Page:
by Wes Bowers
Fremont Bulletin, March 8, 2007
City of Fremont’s Human Services Department received $300,000 in grants that will improve information access and referral services for senior citizens, it was announced at Tuesday’s Fremont City Council meeting.
The grant, to be distributed over the next two years, was awarded by the Robert Wood Johnson Foundation, a philanthropic group devoted to improving the health and healthcare of Americans.
City council unanimously approved the grant’s acceptance.
The grant was awarded to Fremont’s Human Services Department as part of the foundation’s Fresh Ideas Initiative.
The grant, according to staff reports, will fund additional work to implement a Senior Action Plan developed by Human Services and the foundation in recent years.
It will provide training, funding and technical support to cultural and faith-based organizations to enable them to offer information and referral services in their respective communities.
The city’s Human Services Department is planning to partner with six community ethnic and faith organizations to enact a Community Ambassador Program for Seniors.
Partners in the program include Muslim Support Network, Centerville Presbyterian Church, the Taiwanese Senior Association, India Community Center, Sikhs Engaged in Volunteer Activities, and the Stanford Geriatric Education Center, staff reports state.
Volunteers from these groups will then learn how to access service information, identify eligibility requirements and link seniors to services.
Reports state that success will be determined by an increased number of vulnerable seniors linked to services and successful sustainability of the program.
“CAPS will build capacity to serve seniors in their own communities, in their own language, with their own cultural norm,” Human Services Administrator Mary Anne Mendall said. “And it will also do so where seniors live, where they worship, socialize and learn.”
Mendall said many Fremont seniors aren’t served by current senior services for a number of reasons, including lack of knowledge about what is available to them.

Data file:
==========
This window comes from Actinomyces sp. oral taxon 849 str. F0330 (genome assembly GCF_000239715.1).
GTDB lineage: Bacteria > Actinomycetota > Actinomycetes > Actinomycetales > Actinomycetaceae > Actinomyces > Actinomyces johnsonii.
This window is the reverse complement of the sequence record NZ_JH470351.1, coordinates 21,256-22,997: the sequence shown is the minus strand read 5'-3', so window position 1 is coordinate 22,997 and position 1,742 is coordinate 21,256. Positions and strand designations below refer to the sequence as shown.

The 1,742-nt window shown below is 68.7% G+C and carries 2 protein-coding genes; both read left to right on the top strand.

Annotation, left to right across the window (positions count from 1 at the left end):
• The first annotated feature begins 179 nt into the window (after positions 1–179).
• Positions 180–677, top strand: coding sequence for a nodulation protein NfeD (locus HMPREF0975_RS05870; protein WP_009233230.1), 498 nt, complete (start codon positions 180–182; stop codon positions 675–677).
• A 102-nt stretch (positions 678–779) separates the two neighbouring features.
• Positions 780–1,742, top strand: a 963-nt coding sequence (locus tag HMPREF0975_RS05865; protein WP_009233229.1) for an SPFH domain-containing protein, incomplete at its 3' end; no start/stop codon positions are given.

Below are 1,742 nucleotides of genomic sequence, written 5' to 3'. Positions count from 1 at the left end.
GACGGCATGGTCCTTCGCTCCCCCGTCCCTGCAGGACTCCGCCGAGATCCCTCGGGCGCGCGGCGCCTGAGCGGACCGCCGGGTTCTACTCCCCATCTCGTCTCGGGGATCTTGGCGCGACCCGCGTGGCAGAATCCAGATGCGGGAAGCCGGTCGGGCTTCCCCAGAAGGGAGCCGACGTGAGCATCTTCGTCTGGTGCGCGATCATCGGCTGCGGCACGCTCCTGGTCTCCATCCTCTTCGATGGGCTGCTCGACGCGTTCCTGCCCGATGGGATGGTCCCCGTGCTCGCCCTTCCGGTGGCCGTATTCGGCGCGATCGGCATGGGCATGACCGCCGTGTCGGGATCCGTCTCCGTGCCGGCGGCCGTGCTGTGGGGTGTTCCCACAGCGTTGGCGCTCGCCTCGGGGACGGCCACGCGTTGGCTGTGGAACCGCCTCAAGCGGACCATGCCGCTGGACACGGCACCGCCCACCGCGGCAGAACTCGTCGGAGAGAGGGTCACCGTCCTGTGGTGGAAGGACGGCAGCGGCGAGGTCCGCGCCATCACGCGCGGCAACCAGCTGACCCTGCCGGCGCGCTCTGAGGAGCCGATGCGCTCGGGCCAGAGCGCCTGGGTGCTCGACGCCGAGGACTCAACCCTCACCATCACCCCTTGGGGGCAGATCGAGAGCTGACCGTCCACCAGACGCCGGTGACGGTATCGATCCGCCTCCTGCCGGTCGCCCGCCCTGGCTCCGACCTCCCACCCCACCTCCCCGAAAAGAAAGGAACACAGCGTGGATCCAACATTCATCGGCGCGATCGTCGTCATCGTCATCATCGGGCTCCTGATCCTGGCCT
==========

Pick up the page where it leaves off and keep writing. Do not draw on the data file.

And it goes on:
Additionally, seniors are physically isolated or unable to benefit from services, she said.
Also, language and cultural barriers make attaining senior services difficult for some, Mendall said.
Under the CAPS program, Mendall said each participating group would hire a site coordinator and recruit 10 volunteers.
City staff will then train the site coordinator and volunteers to provide information and resources to seniors.
They will then meet on a regular basis to share results and ideas.
In 2004, City of Fremont partnered with the Tri-City Elder Coalition, and became one of 11 sites nationwide to receive a planning grant from the Robert Wood Johnson Foundation to develop a comprehensive Senior Action Plan.
The Senior Action Plan was aimed to improve long-term care and supportive services for at-risk older adults in the Tri-City area.
Last year, the partnership was one of eight sites awarded a four-year implementation grant of $750,000.
“It’s not really an accident that the Robert Wood Johnson Foundation finds friends in Fremont,” Mayor Bob Wasserman said. “In California, counties typically finance social services. In Fremont, we decided many years ago to take that on to any extent we could, and we have.”
Councilwoman Anu Natarajan said she hoped that the program would not segregate Fremont seniors in the long run.
“I think it’s a tremendous amount of effort that’s gone into structuring this,” she said. “The one thing I would like to make sure as we move forward is that it doesn’t create a silo effect of each community having to take care of its own set of seniors, and that it becomes a more integrated program.”